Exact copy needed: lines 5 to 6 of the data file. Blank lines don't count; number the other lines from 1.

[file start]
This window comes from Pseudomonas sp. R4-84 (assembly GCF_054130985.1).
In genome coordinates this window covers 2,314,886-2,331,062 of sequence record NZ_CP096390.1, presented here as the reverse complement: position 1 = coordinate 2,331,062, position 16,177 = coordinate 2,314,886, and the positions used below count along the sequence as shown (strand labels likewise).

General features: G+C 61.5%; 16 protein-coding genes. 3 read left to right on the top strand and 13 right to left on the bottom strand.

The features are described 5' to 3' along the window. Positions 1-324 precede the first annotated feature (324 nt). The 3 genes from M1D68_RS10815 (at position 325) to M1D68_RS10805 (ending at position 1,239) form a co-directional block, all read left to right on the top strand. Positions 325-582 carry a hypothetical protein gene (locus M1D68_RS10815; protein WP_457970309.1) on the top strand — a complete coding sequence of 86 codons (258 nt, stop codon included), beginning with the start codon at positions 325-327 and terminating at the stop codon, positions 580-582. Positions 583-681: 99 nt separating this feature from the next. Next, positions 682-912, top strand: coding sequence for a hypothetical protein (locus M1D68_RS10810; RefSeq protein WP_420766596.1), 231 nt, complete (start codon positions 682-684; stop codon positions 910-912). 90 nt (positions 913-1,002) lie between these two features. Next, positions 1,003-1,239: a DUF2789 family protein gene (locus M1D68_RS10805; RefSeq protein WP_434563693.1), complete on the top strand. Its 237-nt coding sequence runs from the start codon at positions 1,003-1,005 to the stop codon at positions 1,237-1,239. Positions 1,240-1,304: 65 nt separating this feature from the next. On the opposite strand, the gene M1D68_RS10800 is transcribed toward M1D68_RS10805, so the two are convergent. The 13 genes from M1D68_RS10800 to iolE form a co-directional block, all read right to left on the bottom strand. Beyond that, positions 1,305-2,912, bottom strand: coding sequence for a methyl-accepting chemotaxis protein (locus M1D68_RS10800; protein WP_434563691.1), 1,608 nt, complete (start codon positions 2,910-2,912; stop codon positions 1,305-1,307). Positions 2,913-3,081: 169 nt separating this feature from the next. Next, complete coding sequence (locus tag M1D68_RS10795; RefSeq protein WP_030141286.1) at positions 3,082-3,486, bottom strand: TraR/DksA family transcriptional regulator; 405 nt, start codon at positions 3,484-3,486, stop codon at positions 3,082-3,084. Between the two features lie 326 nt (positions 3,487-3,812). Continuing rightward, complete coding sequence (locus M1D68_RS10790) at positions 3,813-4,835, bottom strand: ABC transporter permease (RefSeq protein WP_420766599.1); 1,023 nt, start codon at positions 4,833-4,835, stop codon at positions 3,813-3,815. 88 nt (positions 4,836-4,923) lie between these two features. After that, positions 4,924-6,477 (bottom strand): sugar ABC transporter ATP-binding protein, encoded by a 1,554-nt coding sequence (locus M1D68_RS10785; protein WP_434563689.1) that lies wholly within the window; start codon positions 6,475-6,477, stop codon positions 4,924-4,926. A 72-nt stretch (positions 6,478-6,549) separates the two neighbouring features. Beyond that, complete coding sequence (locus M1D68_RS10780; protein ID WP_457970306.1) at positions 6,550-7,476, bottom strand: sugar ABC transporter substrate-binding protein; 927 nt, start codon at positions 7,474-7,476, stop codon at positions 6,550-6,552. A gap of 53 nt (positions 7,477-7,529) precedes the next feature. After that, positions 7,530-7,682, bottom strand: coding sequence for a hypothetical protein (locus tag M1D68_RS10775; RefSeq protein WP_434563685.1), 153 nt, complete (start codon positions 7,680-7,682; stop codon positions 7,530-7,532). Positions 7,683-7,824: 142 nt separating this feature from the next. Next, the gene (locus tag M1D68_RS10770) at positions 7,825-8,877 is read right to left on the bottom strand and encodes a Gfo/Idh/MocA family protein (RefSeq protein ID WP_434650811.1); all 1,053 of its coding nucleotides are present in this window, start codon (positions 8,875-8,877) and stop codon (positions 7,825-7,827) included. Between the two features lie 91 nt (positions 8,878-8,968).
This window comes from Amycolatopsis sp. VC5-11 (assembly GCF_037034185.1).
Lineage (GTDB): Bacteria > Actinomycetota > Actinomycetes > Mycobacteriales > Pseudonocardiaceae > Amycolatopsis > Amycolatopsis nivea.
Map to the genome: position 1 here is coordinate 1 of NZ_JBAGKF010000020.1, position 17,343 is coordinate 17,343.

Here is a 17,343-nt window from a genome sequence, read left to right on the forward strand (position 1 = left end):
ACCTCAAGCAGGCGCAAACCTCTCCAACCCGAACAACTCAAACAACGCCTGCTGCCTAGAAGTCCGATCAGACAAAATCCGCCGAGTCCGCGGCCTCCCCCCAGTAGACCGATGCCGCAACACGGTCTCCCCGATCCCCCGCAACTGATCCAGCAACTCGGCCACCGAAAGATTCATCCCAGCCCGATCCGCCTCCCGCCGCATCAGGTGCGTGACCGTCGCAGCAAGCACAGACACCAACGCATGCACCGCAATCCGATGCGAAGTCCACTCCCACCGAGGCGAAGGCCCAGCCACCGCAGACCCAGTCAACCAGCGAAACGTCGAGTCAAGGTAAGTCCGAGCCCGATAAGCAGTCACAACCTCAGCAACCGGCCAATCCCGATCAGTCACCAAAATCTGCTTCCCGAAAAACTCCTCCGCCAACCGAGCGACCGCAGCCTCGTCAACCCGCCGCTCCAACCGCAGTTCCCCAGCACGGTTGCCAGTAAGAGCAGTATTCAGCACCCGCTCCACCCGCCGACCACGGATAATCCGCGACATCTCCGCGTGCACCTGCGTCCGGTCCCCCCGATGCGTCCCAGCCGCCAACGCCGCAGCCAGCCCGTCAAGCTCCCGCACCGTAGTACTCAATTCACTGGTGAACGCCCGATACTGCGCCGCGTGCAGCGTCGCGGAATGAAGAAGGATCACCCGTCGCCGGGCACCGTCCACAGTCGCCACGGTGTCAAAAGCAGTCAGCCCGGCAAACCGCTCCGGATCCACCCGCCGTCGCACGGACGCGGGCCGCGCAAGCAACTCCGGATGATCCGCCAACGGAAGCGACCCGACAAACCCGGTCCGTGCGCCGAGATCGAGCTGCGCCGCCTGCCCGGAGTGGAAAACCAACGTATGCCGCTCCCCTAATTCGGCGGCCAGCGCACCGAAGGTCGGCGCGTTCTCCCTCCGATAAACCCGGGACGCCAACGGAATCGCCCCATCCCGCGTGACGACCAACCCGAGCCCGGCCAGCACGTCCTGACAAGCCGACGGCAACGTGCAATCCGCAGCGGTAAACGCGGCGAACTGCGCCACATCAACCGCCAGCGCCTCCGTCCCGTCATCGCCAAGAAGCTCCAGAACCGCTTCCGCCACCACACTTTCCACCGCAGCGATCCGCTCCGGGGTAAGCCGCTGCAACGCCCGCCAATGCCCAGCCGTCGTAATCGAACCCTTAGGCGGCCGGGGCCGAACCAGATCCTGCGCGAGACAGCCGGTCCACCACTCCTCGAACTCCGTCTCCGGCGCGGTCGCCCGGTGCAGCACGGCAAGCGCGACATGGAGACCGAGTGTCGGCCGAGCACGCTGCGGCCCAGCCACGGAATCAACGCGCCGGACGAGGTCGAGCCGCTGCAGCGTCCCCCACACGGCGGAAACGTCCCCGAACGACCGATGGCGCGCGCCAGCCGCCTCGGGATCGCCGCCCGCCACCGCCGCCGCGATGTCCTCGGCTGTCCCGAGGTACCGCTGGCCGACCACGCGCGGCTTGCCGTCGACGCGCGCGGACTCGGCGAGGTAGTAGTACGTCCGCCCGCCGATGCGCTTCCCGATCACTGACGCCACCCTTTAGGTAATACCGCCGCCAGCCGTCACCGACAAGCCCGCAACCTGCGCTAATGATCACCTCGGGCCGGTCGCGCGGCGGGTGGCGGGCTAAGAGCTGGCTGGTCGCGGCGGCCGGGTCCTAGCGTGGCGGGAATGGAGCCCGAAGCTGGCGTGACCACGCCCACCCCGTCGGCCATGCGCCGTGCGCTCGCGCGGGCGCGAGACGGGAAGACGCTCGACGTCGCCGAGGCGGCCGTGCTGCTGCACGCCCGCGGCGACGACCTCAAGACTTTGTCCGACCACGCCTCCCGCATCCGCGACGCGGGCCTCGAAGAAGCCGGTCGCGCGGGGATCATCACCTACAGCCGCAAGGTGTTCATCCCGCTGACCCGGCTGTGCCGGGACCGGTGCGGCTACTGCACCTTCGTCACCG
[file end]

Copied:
This window comes from Amycolatopsis sp. VC5-11 (assembly GCF_037034185.1).
Lineage (GTDB): Bacteria > Actinomycetota > Actinomycetes > Mycobacteriales > Pseudonocardiaceae > Amycolatopsis > Amycolatopsis nivea.